Author: Heather Hacking firstname.lastname@example.org @HeatherHacking on Twitter
If my mother was digitalized by Disney animators, she would be one of the good fairies. They would paint her with rosy cheeks and wearing a billowy skirt in a primary color.
Her body would be suspended two feet off the ground and each movement would be accompanied by a swirl of winged insects.
However, my cartoon mother would be thin, rather than pleasantly plump.
Ostensibly, I asked my mother to lend her expertise in hanging curtains and pictures.
You would think that after a month of sleeping at my new house I would have everything unpacked. My new house is exactly the same size as my old house, but for some reason all my stuff no longer fits inside.
This makes no sense.
Every week, for months, I have taken at least one box of once-treasured items to the Salvation Army. If I itemized my taxes, all of those receipts would be useful for deductions.
Yet, the closet is crammed, the sheets have no home and the dark place under the bed is already full.
Last weekend my mother spun her magic. She flitted about my house for hours.
Never once did she lose her cheery disposition and only twice did it feel like I was 5 years old.
She found new places to stash hair care products and clever ways to camouflage electrical cords. The mass of jewelry, once a mad mess on my dresser, now hangs elegantly on hooks, color coordinated to match my bedspread.
In hindsight, I should have asked her to stay the entire weekend, because we might have been able to fit some of my overflow into the shed.
Rain is a gift
For some reason, flowers seem to grow more vibrant when the water comes from the sky, rather than from my rusted, red water can.
I found my raincoat Tuesday, stashed near the flannel sheets, and dashed out the door.
Uh-oh. Because I have Mondays off, I didn’t check the weather at work. When I thought to return home at lunch, soggy clothes were hanging on the clothesline and several plastic tubs of “stuff” had pools of rain water on top.
A wheelbarrow filled with good compost was now a giant bowl of mud.
Don’t you just hate it when you have no one to blame but yourself?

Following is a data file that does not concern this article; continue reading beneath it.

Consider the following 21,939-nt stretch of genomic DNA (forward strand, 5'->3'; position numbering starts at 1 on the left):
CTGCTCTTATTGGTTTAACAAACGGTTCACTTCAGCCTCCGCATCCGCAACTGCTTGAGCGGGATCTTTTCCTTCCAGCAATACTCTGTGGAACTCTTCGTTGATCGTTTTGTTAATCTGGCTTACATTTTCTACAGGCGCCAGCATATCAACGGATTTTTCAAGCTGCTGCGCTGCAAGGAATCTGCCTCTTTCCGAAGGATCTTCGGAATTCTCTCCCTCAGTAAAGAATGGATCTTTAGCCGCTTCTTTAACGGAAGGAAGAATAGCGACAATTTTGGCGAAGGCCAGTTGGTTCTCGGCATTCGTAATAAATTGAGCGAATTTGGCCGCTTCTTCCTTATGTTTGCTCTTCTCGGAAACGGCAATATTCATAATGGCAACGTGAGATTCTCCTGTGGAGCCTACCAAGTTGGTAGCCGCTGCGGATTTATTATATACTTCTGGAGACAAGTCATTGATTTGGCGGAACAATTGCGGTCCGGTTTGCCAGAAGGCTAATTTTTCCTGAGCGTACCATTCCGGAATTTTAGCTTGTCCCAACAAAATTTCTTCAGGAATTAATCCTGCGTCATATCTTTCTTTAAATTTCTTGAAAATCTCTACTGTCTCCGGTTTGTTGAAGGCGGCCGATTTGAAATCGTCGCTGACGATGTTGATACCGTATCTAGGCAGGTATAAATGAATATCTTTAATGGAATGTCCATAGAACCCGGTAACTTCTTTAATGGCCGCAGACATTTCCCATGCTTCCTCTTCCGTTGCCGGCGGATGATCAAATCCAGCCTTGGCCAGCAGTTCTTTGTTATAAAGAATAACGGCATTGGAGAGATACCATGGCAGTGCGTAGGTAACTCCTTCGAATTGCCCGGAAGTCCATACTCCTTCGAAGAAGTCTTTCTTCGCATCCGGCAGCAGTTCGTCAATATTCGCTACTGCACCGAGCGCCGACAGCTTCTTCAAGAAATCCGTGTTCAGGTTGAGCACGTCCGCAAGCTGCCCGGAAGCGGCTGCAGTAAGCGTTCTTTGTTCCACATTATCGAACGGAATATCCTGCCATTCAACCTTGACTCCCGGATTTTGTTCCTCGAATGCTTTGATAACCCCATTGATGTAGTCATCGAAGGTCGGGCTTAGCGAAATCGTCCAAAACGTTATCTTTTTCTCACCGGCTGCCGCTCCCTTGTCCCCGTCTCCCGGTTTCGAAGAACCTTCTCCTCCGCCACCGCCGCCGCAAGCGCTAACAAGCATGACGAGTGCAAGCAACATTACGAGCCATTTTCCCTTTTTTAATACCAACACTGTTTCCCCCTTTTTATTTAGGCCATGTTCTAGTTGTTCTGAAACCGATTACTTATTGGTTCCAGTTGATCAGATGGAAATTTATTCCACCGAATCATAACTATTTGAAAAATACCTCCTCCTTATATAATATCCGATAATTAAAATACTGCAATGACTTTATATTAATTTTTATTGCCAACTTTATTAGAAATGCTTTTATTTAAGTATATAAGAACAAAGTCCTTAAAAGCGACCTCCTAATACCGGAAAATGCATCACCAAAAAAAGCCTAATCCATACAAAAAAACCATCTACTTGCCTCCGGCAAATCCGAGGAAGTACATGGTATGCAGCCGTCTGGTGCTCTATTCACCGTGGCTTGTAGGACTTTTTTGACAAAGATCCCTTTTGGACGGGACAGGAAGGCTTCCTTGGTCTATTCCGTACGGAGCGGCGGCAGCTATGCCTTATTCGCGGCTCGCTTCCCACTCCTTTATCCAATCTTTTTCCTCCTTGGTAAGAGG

Rain inspired carwash
Thank you drought. For once in my lifetime I feel fashionable for driving around in a dirty car.
Plus, a car that is really wet is really easy to clean.
Here’s the trick I learned in Mexico:
For several years my family has been traveling to Baja to visit my Auntie Pat. While waiting to cross the border into California, numerous opportunities exist to purchase crafts and warm food items from the comfort of your car. You can also get a really great car “wash.”
The men have rags and sometimes squirt bottles. With a lot of elbow grease, they make the cars shine.
During this drought I’ve found all you need to do is squirt the car once with the hose, then scrub the dirt off. You can rinse one more time and then towel-dry.
The results are as good or better than the “free” car wash I get when I pay 20 cents more per gallon for exactly eight gallons of gas.
With the rain, I was able to simply scrub the rain (and dirt) off the car, then follow up with a dry towel.
Drought awareness has kicked into full gear, and people in my circle have been talking about other people who should not have green lawns, lush landscaping or clean cars.
When my grass turned a bit green from the recent rain, I don’t need to worry about neighbors calling CalWater to complain.
Another neighborly note
Now that the skies are dry, do everyone in your neighborhood a favor and search the yard for the tiniest of puddles.
Mosquito larvae only needs a few tablespoons of water to hatch and hunt you down. They emerge after 4 to 7 days.
Turn over each of the saucers under your plants. Check for spots of water in your garden clogs. I’ll be sure to tip over every plastic tub filled with winter clothes and make sure there is no water trapped on top or inside.
Mosquito larvae can also lurk in your rain gutters, wheelbarrows and in the curved, smooth pink shells you collected from a beach in 2007.
If you live next door to someone who is elderly, do yourself a favor and offer to help out in their yard. Who knows, you might help spread some neighborly love.